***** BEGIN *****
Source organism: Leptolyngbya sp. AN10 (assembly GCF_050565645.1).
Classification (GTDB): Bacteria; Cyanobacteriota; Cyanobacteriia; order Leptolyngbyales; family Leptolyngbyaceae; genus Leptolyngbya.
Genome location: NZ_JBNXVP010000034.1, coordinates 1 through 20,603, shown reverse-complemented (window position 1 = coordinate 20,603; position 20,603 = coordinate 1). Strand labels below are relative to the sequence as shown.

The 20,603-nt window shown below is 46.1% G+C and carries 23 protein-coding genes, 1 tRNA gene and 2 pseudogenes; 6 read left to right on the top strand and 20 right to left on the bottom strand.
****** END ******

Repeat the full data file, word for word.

Source organism: Leptolyngbya sp. AN10 (assembly GCF_050565645.1).
Classification (GTDB): Bacteria; Cyanobacteriota; Cyanobacteriia; order Leptolyngbyales; family Leptolyngbyaceae; genus Leptolyngbya.
Genome location: NZ_JBNXVP010000034.1, coordinates 1 through 20,603, shown reverse-complemented (window position 1 = coordinate 20,603; position 20,603 = coordinate 1). Strand labels below are relative to the sequence as shown.

The 20,603-nt window shown below is 46.1% G+C and carries 23 protein-coding genes, 1 tRNA gene and 2 pseudogenes; 6 read left to right on the top strand and 20 right to left on the bottom strand.